Review: Is This Prime?

Is This Prime? is probably the most infuriating, addictive, revolting and unbearably simple games that has ever disgraced my computer screen. I love it, hate it, am glad of its existence and wish it had never been written.

It's pretty tough to think of a simpler premise: you're given an odd number and have to click yes (or press 'y') if it's prime, or no ('n') if not. If you get one wrong, or run out of time (you start with one minute), the game is over.

Evil, evil, evil, as only something that's the brainchild of someone born Christian Perfect can be.

I know perfectly well that 21 isn't prime. It's ingrained into my very being. Yet... the 'y' key gets mysteriously pressed much more frequently1 than I'd like. I don't mind dying on 221 (composite) or 223 (prime), but I routinely get 5 wrong. And I press the space bar to restart the game, cursing the house of Lawson-Perfect, until I make another preposterous blunder, then (while infuriated) claim that 15 is prime, swear again and then carry on.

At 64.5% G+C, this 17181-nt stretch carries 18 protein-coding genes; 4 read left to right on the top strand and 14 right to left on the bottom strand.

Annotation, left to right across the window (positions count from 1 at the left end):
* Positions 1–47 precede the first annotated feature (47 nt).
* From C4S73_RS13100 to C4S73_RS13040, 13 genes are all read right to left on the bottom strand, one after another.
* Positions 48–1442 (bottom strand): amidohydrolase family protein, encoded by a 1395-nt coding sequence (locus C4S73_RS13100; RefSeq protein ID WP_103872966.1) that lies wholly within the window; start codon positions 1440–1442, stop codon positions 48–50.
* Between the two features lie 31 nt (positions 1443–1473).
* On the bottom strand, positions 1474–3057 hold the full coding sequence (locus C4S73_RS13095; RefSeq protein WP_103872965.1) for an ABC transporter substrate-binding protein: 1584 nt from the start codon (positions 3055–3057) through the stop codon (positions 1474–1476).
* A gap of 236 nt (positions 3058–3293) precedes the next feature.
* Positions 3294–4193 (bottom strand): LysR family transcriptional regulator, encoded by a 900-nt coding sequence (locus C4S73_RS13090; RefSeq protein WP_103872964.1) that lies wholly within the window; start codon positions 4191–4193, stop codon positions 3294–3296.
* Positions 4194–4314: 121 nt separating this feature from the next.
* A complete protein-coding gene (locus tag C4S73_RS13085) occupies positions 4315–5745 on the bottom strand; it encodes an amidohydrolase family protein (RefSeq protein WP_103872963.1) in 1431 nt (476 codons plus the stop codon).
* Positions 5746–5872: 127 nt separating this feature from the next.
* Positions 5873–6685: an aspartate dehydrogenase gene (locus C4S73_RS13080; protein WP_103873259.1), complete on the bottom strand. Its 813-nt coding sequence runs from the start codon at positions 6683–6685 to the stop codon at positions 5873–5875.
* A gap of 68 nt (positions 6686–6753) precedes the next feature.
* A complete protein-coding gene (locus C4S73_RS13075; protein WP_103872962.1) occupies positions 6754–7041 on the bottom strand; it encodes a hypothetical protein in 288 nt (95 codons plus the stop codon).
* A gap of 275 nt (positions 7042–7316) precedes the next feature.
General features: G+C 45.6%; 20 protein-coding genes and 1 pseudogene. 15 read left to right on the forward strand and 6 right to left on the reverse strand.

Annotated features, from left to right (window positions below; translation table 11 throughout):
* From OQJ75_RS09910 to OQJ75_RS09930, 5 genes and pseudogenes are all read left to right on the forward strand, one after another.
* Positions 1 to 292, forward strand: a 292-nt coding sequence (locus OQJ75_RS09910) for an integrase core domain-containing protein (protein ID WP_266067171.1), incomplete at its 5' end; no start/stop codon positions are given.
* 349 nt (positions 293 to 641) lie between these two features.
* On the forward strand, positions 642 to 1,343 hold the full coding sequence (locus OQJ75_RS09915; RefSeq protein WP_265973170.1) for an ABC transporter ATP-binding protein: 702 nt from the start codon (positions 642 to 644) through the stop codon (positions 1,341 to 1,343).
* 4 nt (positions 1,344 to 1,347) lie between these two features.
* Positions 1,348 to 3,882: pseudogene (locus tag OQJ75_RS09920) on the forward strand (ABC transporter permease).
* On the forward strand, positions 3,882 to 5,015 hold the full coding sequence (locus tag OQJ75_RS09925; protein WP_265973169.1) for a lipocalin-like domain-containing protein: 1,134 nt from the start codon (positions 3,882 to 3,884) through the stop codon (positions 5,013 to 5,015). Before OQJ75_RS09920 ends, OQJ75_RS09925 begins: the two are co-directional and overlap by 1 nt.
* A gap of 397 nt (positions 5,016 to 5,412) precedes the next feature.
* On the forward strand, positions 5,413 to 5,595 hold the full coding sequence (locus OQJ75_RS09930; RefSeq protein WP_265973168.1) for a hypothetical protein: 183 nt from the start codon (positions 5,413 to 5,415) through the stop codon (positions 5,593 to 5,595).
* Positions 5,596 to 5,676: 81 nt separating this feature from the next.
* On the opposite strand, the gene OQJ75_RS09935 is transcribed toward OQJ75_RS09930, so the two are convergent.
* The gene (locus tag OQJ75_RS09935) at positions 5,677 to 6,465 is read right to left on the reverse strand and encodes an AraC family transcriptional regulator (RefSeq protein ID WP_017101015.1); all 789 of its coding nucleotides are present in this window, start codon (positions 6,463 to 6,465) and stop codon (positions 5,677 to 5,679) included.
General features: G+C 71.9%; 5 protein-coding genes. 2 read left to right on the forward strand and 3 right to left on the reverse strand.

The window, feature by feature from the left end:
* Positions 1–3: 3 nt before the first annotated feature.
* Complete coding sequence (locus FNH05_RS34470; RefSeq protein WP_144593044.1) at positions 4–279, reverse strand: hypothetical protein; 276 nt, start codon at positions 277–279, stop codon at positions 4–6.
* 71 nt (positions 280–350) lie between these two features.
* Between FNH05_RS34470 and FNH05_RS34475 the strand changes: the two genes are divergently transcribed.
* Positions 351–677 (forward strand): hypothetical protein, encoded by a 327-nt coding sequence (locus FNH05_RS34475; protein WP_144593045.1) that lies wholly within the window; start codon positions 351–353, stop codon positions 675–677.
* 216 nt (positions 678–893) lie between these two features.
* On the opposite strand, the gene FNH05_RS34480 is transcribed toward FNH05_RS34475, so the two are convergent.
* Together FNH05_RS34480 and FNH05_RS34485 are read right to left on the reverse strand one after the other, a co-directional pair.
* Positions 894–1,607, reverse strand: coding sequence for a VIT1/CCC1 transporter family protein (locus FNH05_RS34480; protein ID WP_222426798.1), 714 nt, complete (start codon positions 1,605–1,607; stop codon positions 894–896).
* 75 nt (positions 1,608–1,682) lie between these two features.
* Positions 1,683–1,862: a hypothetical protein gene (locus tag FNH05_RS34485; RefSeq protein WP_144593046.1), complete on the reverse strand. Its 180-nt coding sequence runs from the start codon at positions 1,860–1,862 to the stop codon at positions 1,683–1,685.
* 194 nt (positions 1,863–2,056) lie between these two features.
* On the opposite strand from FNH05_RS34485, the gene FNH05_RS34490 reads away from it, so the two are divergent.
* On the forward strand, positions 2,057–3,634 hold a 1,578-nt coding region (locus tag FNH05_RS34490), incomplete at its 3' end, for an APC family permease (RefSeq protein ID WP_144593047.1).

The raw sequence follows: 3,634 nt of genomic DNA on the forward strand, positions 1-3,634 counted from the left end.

Is that what Christian had in mind? To distract the minds of mathematicians the world over? (It's been recommended by Matt Parker and Alex Bellos, and featured quite highly on Hacker News and Reddit).

Is This Prime? isn't so much a test of your prime knowledge as it is a test of your decision-making under pressure and your reflexes; as a former Tetris wizard, I pride myself in both -- and yet, even when I get a terrific score (68 is my current best), I feel hard done by.

It's a game that's never beaten. It's a game that's not at all sophisticated, in terms of game play or design. It makes me feel bad about myself.

But I can't stop playing it, and it's only fair that I should let it ruin your life, too.

Colin

Colin is a Weymouth maths tutor, author of several Maths For Dummies books and A-level maths guides. He started Flying Colours Maths in 2008. He lives with an espresso pot and nothing to prove.

  1. as in, more than once []

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